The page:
A child’s eye view Gavin Bishop

Back and Beyond: New Zealand Painting for the Young and Curious
Gregory O’Brien
Auckland University Press, $34.99, 
ISBN 9781869404048

This is a delicious book. As a child, I would have loved it. It reminds me of children’s books that were called “big dippers”. They could be opened randomly for a story that was complete on a single page. Gregory O’Brien’s book follows this pattern. Back and Beyond is a companion volume to the award-winning Welcome to the South Seas: Contemporary New Zealand Art for Young People, published in 2004. The enjoyment of Back and Beyond starts as soon as you pick it up – the near square shape is good to hold, and, inside, a succession of clearly presented pictures and words are set off by generous borders of white space. The maps on the endpapers are a particular highlight. But it is what O’Brien has to say that offers the greatest delights.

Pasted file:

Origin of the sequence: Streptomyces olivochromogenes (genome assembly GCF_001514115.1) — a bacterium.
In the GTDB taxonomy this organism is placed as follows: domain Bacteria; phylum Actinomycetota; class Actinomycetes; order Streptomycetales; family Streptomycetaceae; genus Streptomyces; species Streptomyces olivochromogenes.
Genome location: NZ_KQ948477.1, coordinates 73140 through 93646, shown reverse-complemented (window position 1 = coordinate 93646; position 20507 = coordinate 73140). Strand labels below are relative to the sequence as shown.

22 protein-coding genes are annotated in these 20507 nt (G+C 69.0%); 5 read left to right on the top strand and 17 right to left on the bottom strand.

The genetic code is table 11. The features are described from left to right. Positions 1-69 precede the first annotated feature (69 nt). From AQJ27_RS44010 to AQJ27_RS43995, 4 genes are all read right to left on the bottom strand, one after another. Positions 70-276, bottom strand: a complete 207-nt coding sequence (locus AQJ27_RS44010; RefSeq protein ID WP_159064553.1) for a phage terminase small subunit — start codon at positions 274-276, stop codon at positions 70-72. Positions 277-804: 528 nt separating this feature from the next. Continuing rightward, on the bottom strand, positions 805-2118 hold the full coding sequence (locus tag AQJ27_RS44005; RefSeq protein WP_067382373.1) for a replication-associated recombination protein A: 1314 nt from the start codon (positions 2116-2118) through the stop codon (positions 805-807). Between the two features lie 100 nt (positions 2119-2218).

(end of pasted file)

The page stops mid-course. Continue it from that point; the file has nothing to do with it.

The idea of someone taking a work of art and saying, “let’s talk about it”, would have been a revelation to me as a child. I can’t ever remember being encouraged to think about the content of a painting. At school, the same went for literature and poetry. We learned long tracts off by heart. We looked at formal structures – rhyming couplets, iambic pentameters, sonnets – but we were never encouraged to discuss in any depth the meaning of the works that we were studying. O’Brien turns this approach on its head.